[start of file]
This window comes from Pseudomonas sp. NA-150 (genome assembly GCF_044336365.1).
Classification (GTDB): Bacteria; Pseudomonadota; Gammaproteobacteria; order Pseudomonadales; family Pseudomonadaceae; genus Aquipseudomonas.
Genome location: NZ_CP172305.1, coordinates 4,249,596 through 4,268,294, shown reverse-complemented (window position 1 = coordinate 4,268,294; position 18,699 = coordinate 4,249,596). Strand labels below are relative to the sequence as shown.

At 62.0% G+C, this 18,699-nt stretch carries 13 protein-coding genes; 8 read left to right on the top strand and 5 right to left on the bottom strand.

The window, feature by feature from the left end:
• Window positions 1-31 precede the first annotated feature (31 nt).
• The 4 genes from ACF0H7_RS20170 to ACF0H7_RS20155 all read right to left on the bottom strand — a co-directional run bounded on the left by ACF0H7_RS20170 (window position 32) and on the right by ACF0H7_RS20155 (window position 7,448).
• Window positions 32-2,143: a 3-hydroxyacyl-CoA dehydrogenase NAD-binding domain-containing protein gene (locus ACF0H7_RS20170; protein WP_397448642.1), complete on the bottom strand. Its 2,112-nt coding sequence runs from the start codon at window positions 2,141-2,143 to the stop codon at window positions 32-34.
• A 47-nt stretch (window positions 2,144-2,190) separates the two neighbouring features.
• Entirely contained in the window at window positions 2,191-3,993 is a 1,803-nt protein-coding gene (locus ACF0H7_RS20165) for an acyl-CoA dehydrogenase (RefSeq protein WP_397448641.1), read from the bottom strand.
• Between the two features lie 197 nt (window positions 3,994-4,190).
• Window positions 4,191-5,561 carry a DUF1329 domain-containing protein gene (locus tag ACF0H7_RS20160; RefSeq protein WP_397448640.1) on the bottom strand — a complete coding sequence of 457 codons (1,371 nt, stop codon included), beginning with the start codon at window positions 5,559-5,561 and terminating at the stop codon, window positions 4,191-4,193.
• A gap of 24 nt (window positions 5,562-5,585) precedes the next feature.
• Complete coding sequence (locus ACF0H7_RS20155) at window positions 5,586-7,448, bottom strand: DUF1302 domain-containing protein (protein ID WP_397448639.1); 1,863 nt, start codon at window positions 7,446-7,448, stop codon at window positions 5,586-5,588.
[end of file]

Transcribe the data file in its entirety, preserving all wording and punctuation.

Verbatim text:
This window comes from Pseudomonas sp. NA-150 (genome assembly GCF_044336365.1).
Classification (GTDB): Bacteria; Pseudomonadota; Gammaproteobacteria; order Pseudomonadales; family Pseudomonadaceae; genus Aquipseudomonas.
Genome location: NZ_CP172305.1, coordinates 4,249,596 through 4,268,294, shown reverse-complemented (window position 1 = coordinate 4,268,294; position 18,699 = coordinate 4,249,596). Strand labels below are relative to the sequence as shown.

At 62.0% G+C, this 18,699-nt stretch carries 13 protein-coding genes; 8 read left to right on the top strand and 5 right to left on the bottom strand.

The window, feature by feature from the left end:
• Window positions 1-31 precede the first annotated feature (31 nt).
• The 4 genes from ACF0H7_RS20170 to ACF0H7_RS20155 all read right to left on the bottom strand — a co-directional run bounded on the left by ACF0H7_RS20170 (window position 32) and on the right by ACF0H7_RS20155 (window position 7,448).
• Window positions 32-2,143: a 3-hydroxyacyl-CoA dehydrogenase NAD-binding domain-containing protein gene (locus ACF0H7_RS20170; protein WP_397448642.1), complete on the bottom strand. Its 2,112-nt coding sequence runs from the start codon at window positions 2,141-2,143 to the stop codon at window positions 32-34.
• A 47-nt stretch (window positions 2,144-2,190) separates the two neighbouring features.
• Entirely contained in the window at window positions 2,191-3,993 is a 1,803-nt protein-coding gene (locus ACF0H7_RS20165) for an acyl-CoA dehydrogenase (RefSeq protein WP_397448641.1), read from the bottom strand.
• Between the two features lie 197 nt (window positions 3,994-4,190).
• Window positions 4,191-5,561 carry a DUF1329 domain-containing protein gene (locus tag ACF0H7_RS20160; RefSeq protein WP_397448640.1) on the bottom strand — a complete coding sequence of 457 codons (1,371 nt, stop codon included), beginning with the start codon at window positions 5,559-5,561 and terminating at the stop codon, window positions 4,191-4,193.
• A gap of 24 nt (window positions 5,562-5,585) precedes the next feature.
• Complete coding sequence (locus ACF0H7_RS20155) at window positions 5,586-7,448, bottom strand: DUF1302 domain-containing protein (protein ID WP_397448639.1); 1,863 nt, start codon at window positions 7,446-7,448, stop codon at window positions 5,586-5,588.